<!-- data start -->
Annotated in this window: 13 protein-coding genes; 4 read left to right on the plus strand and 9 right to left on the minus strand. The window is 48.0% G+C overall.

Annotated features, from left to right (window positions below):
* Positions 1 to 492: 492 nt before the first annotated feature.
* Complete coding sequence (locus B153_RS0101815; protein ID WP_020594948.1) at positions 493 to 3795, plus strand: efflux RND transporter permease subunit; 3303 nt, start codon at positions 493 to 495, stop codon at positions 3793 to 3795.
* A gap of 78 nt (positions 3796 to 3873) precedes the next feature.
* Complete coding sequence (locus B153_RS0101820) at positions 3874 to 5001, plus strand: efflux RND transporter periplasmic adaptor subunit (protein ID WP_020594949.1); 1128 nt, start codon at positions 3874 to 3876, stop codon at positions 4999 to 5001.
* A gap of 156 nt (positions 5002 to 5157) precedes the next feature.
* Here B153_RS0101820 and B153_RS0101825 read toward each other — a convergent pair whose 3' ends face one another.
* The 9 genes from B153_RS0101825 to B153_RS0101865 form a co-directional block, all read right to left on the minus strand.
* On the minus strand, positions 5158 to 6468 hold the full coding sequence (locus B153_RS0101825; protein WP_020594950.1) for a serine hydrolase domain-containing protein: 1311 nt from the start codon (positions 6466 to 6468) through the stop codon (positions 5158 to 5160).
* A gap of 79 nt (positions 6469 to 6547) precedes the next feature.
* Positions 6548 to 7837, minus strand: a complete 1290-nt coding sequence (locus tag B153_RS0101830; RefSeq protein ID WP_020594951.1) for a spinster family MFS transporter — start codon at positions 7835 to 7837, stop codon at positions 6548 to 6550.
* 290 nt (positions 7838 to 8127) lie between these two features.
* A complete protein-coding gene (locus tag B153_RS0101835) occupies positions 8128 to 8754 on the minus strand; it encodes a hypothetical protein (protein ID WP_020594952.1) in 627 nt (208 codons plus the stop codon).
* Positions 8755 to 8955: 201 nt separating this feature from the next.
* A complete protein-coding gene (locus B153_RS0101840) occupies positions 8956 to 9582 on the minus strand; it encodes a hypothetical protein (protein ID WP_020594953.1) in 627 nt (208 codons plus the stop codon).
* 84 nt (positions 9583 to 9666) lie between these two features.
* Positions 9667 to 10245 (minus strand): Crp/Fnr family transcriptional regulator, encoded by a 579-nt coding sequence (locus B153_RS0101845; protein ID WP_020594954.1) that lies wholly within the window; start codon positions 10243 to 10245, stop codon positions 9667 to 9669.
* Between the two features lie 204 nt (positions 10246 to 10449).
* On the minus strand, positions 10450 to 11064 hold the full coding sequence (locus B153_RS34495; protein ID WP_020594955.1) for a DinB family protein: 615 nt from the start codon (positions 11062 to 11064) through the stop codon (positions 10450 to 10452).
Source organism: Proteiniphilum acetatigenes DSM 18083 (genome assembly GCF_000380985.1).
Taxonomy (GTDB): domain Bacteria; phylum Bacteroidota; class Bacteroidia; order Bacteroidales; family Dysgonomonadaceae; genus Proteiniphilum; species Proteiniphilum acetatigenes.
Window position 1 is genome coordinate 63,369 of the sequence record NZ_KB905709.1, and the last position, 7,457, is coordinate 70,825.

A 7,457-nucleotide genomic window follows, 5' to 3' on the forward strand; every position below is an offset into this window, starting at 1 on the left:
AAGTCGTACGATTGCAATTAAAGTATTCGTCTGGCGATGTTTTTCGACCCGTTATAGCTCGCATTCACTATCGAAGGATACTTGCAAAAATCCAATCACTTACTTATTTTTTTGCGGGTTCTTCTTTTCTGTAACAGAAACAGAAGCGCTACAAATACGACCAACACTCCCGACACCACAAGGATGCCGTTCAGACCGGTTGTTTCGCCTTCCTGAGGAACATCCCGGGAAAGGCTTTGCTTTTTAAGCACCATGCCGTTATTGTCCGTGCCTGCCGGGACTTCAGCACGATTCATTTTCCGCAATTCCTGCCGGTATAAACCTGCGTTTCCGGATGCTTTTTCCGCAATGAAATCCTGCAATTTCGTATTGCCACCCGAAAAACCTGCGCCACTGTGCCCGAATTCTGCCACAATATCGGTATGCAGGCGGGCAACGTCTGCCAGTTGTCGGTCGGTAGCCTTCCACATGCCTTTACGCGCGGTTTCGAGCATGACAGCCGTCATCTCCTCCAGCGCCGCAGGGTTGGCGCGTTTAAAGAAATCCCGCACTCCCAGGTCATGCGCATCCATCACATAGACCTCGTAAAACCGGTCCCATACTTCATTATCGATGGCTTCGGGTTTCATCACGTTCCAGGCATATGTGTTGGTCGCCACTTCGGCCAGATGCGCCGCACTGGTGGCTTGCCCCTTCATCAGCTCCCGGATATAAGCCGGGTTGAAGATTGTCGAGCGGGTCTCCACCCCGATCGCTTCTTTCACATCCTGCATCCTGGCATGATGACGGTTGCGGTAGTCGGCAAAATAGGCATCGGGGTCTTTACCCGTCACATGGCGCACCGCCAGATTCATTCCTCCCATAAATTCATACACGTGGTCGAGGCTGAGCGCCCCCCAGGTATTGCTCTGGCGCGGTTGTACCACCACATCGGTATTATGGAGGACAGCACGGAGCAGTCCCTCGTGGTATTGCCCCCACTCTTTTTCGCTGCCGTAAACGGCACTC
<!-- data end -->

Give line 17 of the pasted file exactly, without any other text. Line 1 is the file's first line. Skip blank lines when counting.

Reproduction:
* 84 nt (positions 9583 to 9666) lie between these two features.